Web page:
Recognition and enforcement of New York Convention awards
Section 18 – New York Convention awards
66.Subsection (1) explains a “Convention award”. The awards recognised or enforced are arbitral awards made in the territory of a state which is a signatory to the New York Convention. The UK ratified the Convention on 24 September 1975. The Arbitration Act 1975 (c.50) provides for the enforcement of New York Convention awards in Scotland. Sections 18 to 22 are a consolidation of the relevant provisions of the 1975 Act.
67.Such agreements must be in writing (unlike arbitration agreements domestically which can be oral). The reference to “written” arbitration agreements will cover for instance telegrams or an exchange of letters as mentioned in the text of the New York Convention which this provision implements (according to the general interpretation rules which apply to Acts of the Scottish Parliament and subordinate legislation made under them – see the definition of “writing” in Schedule 2 to S.S.I. 1999/1379). By comparison, section 7(1) of the Arbitration Act 1975 (c.3) which this provision consolidates reflects the age of that Act.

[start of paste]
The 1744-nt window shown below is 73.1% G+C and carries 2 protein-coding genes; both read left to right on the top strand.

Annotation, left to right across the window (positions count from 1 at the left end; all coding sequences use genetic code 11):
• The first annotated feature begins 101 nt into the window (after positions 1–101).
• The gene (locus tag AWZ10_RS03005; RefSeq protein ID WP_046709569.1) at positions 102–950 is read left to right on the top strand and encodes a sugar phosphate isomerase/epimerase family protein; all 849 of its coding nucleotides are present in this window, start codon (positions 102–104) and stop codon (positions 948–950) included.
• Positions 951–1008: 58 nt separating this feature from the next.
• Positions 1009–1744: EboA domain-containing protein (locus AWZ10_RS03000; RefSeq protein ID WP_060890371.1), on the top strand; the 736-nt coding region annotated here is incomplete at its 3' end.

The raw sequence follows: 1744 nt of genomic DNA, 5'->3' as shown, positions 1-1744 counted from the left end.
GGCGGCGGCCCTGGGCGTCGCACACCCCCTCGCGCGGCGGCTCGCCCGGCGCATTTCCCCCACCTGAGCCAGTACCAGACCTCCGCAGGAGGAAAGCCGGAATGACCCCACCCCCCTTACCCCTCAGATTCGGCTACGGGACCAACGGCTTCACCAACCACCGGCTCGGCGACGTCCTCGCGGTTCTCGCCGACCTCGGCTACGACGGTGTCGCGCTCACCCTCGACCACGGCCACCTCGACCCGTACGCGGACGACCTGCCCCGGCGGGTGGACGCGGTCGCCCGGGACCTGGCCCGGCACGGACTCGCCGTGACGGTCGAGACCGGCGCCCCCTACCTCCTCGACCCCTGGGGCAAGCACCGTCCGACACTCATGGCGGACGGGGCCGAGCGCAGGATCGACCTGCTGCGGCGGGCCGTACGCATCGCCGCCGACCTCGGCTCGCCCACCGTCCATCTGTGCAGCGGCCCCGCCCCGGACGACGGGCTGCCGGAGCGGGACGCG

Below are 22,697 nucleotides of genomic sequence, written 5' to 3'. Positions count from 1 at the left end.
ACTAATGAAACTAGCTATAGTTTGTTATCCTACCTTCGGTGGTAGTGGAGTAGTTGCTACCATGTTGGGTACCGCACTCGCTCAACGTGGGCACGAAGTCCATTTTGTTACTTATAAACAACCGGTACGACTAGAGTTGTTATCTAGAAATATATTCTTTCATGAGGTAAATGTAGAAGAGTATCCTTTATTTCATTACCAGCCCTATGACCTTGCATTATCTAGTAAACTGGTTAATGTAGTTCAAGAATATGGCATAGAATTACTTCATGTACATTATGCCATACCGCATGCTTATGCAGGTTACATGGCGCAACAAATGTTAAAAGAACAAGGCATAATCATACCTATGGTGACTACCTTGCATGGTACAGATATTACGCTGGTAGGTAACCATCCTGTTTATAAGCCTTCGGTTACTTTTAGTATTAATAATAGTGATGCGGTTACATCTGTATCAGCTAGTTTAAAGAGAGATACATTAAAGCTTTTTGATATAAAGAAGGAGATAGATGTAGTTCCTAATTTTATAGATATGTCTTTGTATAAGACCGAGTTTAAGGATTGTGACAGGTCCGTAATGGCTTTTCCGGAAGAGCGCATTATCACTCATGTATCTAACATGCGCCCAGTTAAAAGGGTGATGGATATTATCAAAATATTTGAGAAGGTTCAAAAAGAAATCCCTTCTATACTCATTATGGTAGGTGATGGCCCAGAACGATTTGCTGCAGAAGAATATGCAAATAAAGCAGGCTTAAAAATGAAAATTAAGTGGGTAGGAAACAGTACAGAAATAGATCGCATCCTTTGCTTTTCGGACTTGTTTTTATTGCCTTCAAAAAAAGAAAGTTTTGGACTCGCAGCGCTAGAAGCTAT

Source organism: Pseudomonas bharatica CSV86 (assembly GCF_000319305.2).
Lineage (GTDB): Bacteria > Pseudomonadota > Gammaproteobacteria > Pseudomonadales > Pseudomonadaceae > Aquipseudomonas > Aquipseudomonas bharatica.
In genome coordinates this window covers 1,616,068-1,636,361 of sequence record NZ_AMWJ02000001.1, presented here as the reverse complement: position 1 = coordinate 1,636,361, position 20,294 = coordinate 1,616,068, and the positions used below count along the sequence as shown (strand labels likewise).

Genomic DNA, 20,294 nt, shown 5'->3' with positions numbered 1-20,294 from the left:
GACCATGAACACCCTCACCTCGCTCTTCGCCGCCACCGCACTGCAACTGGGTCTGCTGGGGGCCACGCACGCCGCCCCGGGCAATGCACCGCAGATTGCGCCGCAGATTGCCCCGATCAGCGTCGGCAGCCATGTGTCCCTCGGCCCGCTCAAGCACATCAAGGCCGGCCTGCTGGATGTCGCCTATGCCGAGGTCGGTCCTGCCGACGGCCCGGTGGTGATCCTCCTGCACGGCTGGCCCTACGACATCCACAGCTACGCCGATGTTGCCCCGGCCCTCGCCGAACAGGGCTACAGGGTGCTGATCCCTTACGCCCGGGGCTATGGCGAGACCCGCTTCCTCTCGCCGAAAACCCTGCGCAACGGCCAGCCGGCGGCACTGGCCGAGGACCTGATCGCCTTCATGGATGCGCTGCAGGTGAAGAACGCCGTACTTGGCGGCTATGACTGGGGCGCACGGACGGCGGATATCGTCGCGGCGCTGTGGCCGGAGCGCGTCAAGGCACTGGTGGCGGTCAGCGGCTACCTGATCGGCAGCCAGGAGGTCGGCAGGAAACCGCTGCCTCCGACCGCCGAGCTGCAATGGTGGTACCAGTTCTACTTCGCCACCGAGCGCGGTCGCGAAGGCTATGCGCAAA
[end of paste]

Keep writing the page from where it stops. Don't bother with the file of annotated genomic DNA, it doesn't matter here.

68.There have in the past been difficulties where the seat of an arbitration has been held to be where the award was signed. Therefore, subsection (2) provides that such an award is treated as made at the seat of the arbitration regardless of where it was signed, despatched or delivered to any of the parties.
69.Under subsection (3), if the Queen by Order in Council which will be subject to negative resolution procedure in the Scottish Parliament declares a particular state is party to the New York Convention, so long as the relevant order is in force, this is to be conclusive evidence that the state in question is a party in respect of any territory for which it is responsible.